4. Cook according to the rice cooker instructions.
  5. Even if you do not have a rice cooker, these steps are the same and work well on the stove top. Just start with high heat, when it boils lower the heat to low, cover and let it gently cook for 15 – 20 minutes. The timing of course varies a bit depending on the quantity and your stove.

Put a pile of rice on the plat, lay a fillet of fish next to it along with lots of the tart well-dressed salad. The flavors with the salty sweet and huge umami along with the fattiness of the fish and the flavor of the grill are a perfect match to the mild rice and punchy salad. This is a great dish for any season.

Miso Marinated Grilled Salmon

Adapted from Elizabeth Andoh’s Washoku

  • 1 Kg(2 lb) Salmon fillets, skin on (about 4 – 6 pieces)
  • 1 Tbsp Salt (I shoot for 1.5% of the weight of the fish so about 10 gr)
  • 120 gr (about 1/2 cup) white miso
  • 3 Tbsp Mirin (I make mirin by mixing a ratio of 1:3 sugar to sake by volume), or you can buy it
  • 2 Tbsp Sake
  • Finely grated zest of one lime (optional)
  • A few spoons of vegetable or canola oil for grilling
  1. Sprinkle the salt all over the fish fillets, focusing more on the flesh side than the skin side. Let the fish sit for 15 – 20 minutes. Rinse the salt off and pat dry well.
  2. Cut cross-wise slits in the skin of the fish barely cutting through the flesh. This will help it cook more evenly and avoids it tightening and curling up.
  3. Whisk together the miso, mirin, sake and lime zest. The consistency should be that of a spreadable loose paste.
  4. In a shallow plate that will fit the fish in one layer, spread half of the miso marinade and cover with wet (not dripping with water but moistened) coffee filters (or a layer of cheesecloth). Place the fish on the filter papaper, add another one layer of damp filter paper or cheesecloth and then spread the remaining marinade on top.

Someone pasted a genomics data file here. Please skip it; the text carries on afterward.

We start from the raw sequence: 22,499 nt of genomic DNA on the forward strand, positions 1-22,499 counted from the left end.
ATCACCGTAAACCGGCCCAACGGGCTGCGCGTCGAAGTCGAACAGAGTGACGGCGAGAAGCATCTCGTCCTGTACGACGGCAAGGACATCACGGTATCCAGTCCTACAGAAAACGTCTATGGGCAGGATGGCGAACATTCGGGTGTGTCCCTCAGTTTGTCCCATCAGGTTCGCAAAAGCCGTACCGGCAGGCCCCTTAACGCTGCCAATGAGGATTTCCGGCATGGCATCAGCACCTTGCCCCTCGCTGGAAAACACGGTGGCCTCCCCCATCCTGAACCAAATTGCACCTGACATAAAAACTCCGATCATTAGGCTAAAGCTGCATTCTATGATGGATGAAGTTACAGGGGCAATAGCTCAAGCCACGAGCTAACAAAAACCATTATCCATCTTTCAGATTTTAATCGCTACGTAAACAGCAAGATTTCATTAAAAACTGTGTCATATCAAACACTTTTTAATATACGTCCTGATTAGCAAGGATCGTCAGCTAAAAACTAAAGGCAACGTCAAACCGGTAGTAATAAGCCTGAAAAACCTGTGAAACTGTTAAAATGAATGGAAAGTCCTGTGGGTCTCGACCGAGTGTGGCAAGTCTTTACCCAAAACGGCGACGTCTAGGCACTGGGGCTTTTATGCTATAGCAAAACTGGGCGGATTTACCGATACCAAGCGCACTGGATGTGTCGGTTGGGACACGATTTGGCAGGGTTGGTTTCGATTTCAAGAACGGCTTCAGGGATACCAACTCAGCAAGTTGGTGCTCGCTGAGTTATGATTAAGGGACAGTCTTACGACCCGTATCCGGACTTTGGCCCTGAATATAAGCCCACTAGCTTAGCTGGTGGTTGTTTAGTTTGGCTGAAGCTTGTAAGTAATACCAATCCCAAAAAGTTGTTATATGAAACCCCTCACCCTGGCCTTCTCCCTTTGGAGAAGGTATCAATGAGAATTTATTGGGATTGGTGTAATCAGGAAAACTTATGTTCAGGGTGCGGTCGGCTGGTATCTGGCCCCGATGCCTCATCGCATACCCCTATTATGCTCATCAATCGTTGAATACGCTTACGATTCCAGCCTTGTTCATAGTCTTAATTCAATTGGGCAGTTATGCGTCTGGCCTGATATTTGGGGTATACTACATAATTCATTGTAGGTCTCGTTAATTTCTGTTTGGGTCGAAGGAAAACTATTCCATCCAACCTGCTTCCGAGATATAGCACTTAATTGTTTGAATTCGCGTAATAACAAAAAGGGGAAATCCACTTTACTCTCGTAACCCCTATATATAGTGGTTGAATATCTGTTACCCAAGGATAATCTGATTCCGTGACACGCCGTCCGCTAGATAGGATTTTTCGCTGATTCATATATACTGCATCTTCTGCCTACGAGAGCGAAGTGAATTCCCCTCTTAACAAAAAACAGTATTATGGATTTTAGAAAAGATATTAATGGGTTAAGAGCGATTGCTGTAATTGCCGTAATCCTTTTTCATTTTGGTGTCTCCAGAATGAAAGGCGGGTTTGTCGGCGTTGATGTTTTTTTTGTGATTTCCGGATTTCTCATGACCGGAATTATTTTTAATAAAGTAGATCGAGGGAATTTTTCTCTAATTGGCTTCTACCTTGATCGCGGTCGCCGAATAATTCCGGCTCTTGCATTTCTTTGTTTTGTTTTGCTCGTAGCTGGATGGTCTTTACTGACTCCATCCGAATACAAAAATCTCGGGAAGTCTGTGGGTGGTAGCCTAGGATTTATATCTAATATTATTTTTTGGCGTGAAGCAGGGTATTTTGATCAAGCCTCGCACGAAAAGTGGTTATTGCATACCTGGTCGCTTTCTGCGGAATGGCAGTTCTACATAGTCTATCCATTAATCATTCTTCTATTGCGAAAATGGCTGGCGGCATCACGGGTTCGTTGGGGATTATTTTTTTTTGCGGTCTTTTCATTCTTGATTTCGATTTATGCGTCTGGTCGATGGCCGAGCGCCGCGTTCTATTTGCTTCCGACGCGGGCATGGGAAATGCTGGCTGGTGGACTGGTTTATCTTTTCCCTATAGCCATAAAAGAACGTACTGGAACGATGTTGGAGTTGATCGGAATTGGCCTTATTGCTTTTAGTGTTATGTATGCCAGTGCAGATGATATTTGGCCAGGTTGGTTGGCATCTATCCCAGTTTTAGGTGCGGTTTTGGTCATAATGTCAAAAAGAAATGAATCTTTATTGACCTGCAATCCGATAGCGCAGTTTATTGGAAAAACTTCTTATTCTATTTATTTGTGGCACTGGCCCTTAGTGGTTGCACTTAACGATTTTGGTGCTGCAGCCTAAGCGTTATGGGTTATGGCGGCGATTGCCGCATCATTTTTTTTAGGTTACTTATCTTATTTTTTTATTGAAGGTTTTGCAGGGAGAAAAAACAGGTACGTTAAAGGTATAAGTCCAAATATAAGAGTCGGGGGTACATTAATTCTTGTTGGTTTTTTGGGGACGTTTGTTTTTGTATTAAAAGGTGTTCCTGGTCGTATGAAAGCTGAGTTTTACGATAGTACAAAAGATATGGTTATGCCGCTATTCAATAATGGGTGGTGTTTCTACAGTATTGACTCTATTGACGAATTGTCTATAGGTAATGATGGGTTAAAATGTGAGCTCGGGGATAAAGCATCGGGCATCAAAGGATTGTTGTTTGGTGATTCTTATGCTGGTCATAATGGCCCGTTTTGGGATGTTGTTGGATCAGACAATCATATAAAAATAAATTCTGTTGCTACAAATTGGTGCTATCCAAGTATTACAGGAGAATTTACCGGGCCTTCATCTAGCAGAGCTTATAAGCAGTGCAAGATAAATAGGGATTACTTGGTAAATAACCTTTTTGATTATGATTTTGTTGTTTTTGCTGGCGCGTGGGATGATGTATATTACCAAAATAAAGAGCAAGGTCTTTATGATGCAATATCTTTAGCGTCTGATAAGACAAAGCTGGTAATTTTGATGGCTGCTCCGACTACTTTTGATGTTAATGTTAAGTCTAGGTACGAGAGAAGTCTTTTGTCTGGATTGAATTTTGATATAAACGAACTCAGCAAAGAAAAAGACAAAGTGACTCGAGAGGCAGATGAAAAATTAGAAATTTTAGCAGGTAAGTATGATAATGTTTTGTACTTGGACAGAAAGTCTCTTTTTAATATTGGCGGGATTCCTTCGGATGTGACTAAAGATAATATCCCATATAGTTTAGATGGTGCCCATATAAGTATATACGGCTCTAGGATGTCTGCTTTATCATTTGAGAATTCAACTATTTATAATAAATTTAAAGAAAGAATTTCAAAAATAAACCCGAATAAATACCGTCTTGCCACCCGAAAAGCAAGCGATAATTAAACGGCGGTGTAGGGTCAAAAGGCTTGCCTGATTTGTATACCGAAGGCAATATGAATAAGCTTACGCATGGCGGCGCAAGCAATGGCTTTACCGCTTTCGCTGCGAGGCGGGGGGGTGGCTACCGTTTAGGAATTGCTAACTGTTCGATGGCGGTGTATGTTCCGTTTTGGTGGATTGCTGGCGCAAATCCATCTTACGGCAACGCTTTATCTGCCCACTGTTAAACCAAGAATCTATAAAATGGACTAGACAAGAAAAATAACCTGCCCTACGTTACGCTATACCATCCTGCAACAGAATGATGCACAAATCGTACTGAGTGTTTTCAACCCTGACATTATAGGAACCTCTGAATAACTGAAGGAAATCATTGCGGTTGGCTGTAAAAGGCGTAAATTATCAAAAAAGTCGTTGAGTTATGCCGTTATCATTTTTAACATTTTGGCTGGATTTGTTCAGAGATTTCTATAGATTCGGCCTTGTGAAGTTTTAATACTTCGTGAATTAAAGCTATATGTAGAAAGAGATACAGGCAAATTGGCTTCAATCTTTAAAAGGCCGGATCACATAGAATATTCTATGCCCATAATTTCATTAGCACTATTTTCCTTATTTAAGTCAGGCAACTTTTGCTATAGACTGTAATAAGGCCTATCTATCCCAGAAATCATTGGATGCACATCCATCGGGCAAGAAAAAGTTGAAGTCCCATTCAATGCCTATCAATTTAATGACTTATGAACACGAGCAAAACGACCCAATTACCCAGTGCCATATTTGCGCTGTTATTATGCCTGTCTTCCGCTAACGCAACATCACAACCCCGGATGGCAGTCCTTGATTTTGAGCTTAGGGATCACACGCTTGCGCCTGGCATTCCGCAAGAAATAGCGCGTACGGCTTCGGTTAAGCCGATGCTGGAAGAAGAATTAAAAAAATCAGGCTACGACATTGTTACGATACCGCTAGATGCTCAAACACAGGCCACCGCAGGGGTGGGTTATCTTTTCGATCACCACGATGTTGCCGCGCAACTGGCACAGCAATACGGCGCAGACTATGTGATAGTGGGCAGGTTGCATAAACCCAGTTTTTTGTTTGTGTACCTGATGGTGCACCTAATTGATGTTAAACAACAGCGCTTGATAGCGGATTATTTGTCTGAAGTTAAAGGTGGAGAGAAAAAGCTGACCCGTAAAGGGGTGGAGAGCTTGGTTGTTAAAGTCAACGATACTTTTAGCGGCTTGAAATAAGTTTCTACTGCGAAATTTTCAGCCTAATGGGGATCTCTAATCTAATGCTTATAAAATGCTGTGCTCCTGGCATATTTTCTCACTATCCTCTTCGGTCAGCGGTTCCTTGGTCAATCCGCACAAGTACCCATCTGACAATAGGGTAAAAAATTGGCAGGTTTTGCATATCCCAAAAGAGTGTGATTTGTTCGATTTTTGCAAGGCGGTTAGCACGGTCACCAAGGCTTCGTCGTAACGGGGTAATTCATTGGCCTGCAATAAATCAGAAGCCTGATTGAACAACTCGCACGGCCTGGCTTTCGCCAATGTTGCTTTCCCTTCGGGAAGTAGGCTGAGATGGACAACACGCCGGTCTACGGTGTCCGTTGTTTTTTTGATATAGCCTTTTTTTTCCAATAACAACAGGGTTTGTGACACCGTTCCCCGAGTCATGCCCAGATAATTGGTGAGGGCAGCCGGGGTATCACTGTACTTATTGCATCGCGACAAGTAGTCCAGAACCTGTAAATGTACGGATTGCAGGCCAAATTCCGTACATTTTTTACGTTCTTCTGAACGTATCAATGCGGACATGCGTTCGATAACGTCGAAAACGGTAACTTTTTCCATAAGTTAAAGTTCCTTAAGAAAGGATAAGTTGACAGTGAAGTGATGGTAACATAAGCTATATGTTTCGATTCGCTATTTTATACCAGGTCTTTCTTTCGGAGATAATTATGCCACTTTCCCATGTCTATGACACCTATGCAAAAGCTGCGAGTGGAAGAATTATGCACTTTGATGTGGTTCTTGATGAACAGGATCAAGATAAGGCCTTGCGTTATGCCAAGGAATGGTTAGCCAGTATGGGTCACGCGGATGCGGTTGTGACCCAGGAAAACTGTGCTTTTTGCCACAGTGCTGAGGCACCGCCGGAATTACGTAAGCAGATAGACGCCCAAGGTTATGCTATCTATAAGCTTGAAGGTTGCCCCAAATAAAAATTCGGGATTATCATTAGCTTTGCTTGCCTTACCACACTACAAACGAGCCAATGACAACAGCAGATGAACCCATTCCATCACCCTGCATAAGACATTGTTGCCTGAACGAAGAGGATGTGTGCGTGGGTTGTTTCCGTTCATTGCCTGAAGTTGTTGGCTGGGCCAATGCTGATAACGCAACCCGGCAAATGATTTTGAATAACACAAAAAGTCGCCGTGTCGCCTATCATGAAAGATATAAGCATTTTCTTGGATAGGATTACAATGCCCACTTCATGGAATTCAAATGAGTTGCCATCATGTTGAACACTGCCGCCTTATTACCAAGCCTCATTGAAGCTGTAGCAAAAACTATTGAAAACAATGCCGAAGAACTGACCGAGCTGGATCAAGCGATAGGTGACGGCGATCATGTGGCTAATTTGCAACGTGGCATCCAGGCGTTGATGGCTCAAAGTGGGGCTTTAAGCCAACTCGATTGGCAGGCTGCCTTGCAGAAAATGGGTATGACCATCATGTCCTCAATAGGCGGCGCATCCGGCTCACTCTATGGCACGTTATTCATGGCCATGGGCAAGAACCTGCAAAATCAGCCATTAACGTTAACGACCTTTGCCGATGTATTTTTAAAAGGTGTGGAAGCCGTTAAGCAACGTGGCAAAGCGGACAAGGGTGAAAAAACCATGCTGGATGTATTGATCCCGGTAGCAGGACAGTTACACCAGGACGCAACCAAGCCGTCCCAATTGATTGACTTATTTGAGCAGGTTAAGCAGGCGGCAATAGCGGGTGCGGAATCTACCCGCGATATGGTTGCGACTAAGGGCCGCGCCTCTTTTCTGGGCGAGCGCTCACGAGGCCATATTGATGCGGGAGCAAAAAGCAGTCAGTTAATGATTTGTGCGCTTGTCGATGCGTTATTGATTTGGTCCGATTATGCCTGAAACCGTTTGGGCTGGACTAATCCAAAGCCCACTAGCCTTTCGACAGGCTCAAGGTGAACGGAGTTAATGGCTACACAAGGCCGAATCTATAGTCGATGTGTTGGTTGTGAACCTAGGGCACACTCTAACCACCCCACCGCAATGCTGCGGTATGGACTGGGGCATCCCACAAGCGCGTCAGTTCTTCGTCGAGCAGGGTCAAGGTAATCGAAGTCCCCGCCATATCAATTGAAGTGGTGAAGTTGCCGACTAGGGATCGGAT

5. Cover the platter with plastic wrap and let it marinate in the fridge for 4 – 8 hours. Even as little as 2 will make a difference.
  6. When ready to cook light a medium hot grill. Remove the fish from ther marinade and rub with a couple of tablespoons of vegetable or canola oil.
  7. Place the fish skin side down on the grill and cook for about 3-4 minutes until the skin is crispy and the fish is mostly cooked to medium rare. You should be able to tell by noticing the color change of the fish flesh from all sides. Using a sturdy thin metal spatula, lift the fish and flip it. You might have some sticking but most of the fillets if left long enough on the skin side should come off with no major damage. Cook on the flesh side for about 30 seconds for medium rare or to your liking.
  8. Serve with Japanese rice and the kale salad.

Kale Salad with Doenjang, Ginger and Sesame Oil

  • One bunch curly kale, about 250 gr (8 – 10 oz)
  • Dressing
    • 1 Tbsp Doenjang (or red miso)
    • 1 Tbsp finely chopped ginger
    • 1 tsp finely minced or grated garlic
    • 1 tsp Salt
    • 1/4 Cup (60 ml) Rice wine vinegar
    • 3/4 Cup Canola or Vegetable oil
    • 1 Tbsp Sesame oil
  1. Wash and finely slice the kale including most of the stems. Only discard the thickest 2 inches or so from the bottom.
  2. Mix the dressing ingredients in a jar and shake well.
  3. Dress the kale with about 1/2 a cup of the dressing. Reserve the rest in the fridge for up to a month.